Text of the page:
Common characteristics of milkweed plants

Milkweed plants develop tall, freestanding stems with oval-shaped leaves that taper to a point, and which protrude opposite one another directly from the stem. In summer, large numbers of small flowers grow on stalks that emerge from a common central point (known as umbels), forming rounded clusters near the top of the plant. The flowers typically have a pleasant smell and attract a wide variety of insects. After blooming, green seed pods develop that in late summer or autumn dry and crack open to release small flat seeds attached to silver-white silky-hairs. The seeds are dispersed by wind. When broken, the stems and leaves of most milkweeds release a milky-white sap. Milkweeds are perennials, and propagate by seed or rhizome. Milkweeds are mildly toxic and should not be consumed by humans, pets, or livestock.

The easiest way of distinguishing various milkweed species is by province, the characteristics of the site where the plant is found, the width and length of the leaf, the seed pod texture, and flower colours.

When inspecting the underside of milkweed leaves for monarch eggs or chrysalises, be careful, for both are easily overlooked and easily damaged. Monarch eggs are no larger than a pinhead, and chrysalises, which dangle from a thin thread of woven silk, are leafy green coloured (see below).

Common questions about milkweed

Are milkweed plants poisonous?

Milkweed plants contain a toxic substance called cardenolide which, if ingested in large quantities, can cause cardiac arrest in humans, livestock, and other animals. Milkweeds taste very disagreeable, and most animals that lack the monarch’s resistance to cardenolide will avoid eating it. There is a widely-held fear that cattle, sheep, and other livestock will accidentally poison themselves by eating milkweed growing wild in farmers’ pasture and on rangeland. However, grazing animals will only eat milkweed if there is nothing else available to eat, such as when animals are overcrowded onto poorly managed pastures. Accidental poisoning of grazing livestock by milkweed is therefore rare on well managed farms. Farmers who grow and cut hay to feed livestock must take care to ensure it does not contain large amounts of milkweed, and for this reason will use herbicides to control milkweed in their hay fields. Historically, agriculture officials in many jurisdictions classified milkweed as a noxious weed, but this is changing.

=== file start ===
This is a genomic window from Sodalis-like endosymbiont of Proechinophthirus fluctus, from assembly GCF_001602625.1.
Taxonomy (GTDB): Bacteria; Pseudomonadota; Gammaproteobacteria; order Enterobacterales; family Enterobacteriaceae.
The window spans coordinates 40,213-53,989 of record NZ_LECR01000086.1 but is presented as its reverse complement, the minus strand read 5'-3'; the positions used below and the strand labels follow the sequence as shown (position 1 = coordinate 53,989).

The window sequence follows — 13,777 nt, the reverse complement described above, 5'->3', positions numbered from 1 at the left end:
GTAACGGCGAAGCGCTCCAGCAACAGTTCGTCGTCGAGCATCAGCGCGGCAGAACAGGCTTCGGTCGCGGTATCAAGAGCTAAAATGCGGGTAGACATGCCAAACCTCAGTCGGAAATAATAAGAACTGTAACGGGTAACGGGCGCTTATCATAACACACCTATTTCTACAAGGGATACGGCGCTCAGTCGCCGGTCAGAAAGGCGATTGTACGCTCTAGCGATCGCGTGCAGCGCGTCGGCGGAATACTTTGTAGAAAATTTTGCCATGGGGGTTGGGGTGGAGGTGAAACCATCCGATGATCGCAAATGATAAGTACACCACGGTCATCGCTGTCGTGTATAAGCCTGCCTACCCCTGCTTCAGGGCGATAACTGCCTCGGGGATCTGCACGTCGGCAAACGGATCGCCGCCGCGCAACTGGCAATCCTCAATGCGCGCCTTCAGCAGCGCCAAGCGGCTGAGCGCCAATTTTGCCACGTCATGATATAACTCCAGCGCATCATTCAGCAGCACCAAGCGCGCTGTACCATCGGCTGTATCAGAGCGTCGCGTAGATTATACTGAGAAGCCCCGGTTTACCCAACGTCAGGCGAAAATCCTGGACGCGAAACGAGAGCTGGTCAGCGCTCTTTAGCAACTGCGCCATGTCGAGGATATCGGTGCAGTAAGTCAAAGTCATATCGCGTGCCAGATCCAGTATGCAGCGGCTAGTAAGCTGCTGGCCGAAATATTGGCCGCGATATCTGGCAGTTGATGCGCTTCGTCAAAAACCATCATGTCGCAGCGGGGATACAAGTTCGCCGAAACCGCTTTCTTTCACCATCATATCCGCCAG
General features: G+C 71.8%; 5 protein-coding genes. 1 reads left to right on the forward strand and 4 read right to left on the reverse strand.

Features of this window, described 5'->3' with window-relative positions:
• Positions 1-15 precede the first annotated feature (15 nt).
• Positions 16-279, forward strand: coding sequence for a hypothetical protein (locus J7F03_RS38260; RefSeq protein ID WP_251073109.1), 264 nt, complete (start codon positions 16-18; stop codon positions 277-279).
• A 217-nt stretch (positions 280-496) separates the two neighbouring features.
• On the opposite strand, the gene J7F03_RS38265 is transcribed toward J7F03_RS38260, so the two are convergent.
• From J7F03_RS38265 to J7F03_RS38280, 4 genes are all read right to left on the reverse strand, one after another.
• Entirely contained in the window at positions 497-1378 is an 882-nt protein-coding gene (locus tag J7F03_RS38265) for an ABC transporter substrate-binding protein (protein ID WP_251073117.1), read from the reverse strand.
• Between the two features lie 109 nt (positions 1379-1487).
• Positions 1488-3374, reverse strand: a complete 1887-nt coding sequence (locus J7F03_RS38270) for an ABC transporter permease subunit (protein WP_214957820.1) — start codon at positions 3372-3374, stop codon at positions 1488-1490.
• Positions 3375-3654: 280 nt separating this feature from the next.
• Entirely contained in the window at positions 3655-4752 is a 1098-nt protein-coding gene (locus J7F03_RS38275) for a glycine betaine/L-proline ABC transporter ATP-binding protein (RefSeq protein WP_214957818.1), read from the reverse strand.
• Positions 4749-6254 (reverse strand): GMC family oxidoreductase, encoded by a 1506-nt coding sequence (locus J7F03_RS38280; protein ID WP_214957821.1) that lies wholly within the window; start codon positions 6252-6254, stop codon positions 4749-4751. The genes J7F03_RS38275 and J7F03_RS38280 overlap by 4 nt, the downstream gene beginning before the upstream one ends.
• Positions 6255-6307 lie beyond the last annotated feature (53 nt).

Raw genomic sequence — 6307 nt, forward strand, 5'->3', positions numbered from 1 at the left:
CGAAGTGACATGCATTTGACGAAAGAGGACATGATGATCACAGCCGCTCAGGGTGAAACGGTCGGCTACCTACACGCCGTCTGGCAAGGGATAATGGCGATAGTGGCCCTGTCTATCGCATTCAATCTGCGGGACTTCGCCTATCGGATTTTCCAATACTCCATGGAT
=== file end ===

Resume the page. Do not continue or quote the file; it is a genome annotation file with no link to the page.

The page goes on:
Can I safely grow milkweed in my yard?

Yes. Milkweed is a very attractive plant, and monarchs will find it in your garden. Should your pets try chewing on a milkweed plant, they will find the taste disagreeable, and will usually stop eating it before they suffer any harm. The five species of milkweed tracked in Milkweed Watch are all native to Canada; select the species that is native to your province and is best suited to soil conditions on your property.

How else can I help?

A key factor in the instability of monarch populations is a shortage of flowering plants, caused by the expansion of cities, suburbs, and agricultural fields. If you live in the city, consider replacing some of your lawn with flower gardens. If you live in the country, allow wildflowers to grow on unused land, and avoid spraying herbicides unnecessarily. This will help not only monarchs, but other butterflies, bees, and other pollinators whose populations are also in decline.

About monarchs

The monarch (Danaus plexippus) is native to North and South America. Monarchs cannot live in freezing temperatures, and so migrate to warmer climes in autumn. Two distinct monarch populations spend their summers in Canada. Monarchs that summer in western Canada migrate to California in the winter, whilst eastern monarchs spend their winters in Mexico.